Generic story about the growing convent

Let’s start with the Maryland basics.

There is this famous, historic Catholic school in Catonsville, Md., which is an old suburb of Baltimore, called Mount de Sales Academy.

The nuns there have an interesting problem. It’s the kind of problem that Catholic orders would like to have, yet very few have this particular problem in this day and age.

The nuns in this convent need more space because their order is growing — because young women want to sign up.

The decline in the size of Catholic orders, with some now preparing to fade and die, is one of the most important religion-news stories around, for journalists with long attention spans. This is related, in some parts of the country, with the wider “priest shortage” crisis. It is linked to stories about the closing of some Catholic schools and the struggles, in others, to retain a living sense of Catholic identity. It is linked do the urgent issue of Catholic demographics in North America.

So let’s look for even a hint of these themes in a recent Baltimore Sun story about Mount de Sales and its sisters. Why? Because Baltimore is a major Catholic hub and contains a large number of these at-risk Catholic orders and ministries.

The Baltimore area’s first new convent in decades for a growing religious order opened its doors Sunday afternoon to give visitors a peek inside.

Mount de Sales Academy, a Catonsville landmark and high school, welcomed more than 1,000 people to view the newly built convent, giving them what may be the only opportunity to see the entire structure, as everything but a few designated areas will be cloistered.

“This is a real blessed moment,” said Mother Ann Marie, the mother general of the Dominican Sisters of St. Cecilia Congregation of Nashville, Tenn., who came for the dedication of the convent chapel and open house.

“This place is very conducive to prayer and for living our life,” said Sister Maria Teresita. The sisters spend much of their time in silent study and contemplation designed to foster a relationship with God.

That’s a good start, in terms of the lede. The new convent is the story, but the lede hints at the larger issues that loom in the background — hence this is the area’s “first new convent in decades for a growing religious order.”

So what happens next in this story?

I am happy to report that the “growing order” reference receives one additional reference in this rather long piece.

The building can house 12, though eight live there now.

“Now we can get more sisters,” said Carol Nevin of Finksburg, a student in the Class of 2013.

“Our community is growing,” said Sister Anne Catherine. While the median age for most religious sisters in America is around 75, she said, it’s 36 for the Nashville Dominicans. The academy’s student body is also expanding.

Oh, I forgot to mention that the Nashville Dominicans are also one of the hottest religion news stories around, these days, in terms of national coverage. Does anyone remember this major NPR piece back at the end of 2010? So there is another news hook, yet another clue that this story involves more than a new building.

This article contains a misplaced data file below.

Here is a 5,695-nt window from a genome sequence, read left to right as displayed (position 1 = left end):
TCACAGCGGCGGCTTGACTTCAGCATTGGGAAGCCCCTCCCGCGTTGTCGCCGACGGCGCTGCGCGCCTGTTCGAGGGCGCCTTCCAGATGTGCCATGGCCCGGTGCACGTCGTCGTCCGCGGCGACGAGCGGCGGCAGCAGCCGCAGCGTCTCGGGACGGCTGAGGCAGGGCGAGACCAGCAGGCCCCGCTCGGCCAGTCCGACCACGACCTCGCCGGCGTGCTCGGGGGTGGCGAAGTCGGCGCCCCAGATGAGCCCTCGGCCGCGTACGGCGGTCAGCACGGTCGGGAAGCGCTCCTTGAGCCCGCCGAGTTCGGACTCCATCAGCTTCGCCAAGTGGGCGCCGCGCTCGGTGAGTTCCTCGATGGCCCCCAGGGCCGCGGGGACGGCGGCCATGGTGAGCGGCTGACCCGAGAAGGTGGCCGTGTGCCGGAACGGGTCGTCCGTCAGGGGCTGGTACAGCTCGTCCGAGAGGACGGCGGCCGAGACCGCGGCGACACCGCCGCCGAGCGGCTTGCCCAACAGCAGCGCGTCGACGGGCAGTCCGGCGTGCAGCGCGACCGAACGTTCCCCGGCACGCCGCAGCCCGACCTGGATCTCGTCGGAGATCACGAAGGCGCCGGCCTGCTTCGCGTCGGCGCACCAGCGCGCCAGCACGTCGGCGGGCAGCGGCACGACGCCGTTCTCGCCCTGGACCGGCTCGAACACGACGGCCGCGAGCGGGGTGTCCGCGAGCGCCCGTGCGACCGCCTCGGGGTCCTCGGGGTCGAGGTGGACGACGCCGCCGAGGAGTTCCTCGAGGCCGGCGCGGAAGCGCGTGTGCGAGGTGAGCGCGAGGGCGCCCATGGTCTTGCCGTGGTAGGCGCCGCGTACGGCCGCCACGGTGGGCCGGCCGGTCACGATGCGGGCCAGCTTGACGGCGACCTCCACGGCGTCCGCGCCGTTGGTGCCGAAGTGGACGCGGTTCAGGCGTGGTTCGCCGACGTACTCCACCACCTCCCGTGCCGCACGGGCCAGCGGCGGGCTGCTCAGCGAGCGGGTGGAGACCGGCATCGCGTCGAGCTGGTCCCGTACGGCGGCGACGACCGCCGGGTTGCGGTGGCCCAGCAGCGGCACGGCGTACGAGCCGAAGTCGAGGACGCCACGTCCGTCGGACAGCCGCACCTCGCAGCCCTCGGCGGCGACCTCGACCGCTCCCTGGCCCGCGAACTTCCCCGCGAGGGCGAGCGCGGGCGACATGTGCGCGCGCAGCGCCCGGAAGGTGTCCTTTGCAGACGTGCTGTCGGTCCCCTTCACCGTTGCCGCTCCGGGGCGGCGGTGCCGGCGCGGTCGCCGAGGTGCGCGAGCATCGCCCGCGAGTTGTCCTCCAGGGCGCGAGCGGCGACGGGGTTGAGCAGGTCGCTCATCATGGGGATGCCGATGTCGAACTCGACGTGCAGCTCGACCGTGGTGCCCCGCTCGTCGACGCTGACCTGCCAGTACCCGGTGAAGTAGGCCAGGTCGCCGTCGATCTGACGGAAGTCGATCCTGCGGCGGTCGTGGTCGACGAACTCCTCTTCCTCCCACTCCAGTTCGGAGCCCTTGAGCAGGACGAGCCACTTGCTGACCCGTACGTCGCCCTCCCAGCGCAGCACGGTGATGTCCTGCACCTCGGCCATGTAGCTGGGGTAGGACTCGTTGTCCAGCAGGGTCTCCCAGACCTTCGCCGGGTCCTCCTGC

Alas, that’s the end of the road, as far as the Sun team is concerned. None of the dots are connected that would link this symbolic event to the rest of Catholic life in this region. Readers receive no information whatsoever about the status and health of the other Catholic orders, convents and facilities that call greater Baltimore home.

This is just a generic news story about a new building. The promise of that fine, subtle lede is, in the end, lost. The larger news story? Sorry, but the Sun isn’t going there. Again.

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About tmatt

Terry Mattingly directs the Washington Journalism Center at the Council for Christian Colleges and Universities. He writes a weekly column for the Universal Syndicate.

  • Jerry

    The contrast between the NPR story and this one shows that NPR is a national treasure along with PBS because it’s one arena where some real reporting is still done.

  • Deacon John M. Bresnahan

    It was good to read a story of positive growth in the Catholic Church–even if it seemed mostly about a new building.
    If you go to websites such as “The Deacon’s Bench” you will quickly learn that one of the most uncovered positive stories in the Catholic Church this spring on a national basis is the burgeoning number of men being ordained to the diaconate of the Church.
    On Deacon Kendra’s “Bench” site there seem to be one or two stories a day about another class in another diocese (or archdiocese) being ordained to the diaconate–but noone in the media seems to “connect the dots” regarding the amazing growth of this order in the Church. Possibly this is because in non-Catholic churches deacons are not empowered to carry out all the duties or ministries Catholic deacons may do from preaching, to baptizing and marrying, to administrating parishes.
    And, since most Catholic deacons are married, their ordination brings into the leadership of the Catholic Church a witness many have said the Roman Catholic Church needs–a married witness (and in our archdiocese deacons are being appointed to advisory groups and panels only consecrated religious or priests used to be assigned to.)

  • mattk

    tmatt, what’s the deal with the Sun? Are they blind to religion stories, or do you think they are hostile to religion stories?

  • Ann Rodgers

    For anyone who’s interested in the topic, in 2009 I did a story on young women from the Pittsburgh area who were entering convents. The Nashville Dominicans figured prominantly in the story.
    I’ve also reported on how college debt is a big obstacle for many of these young women.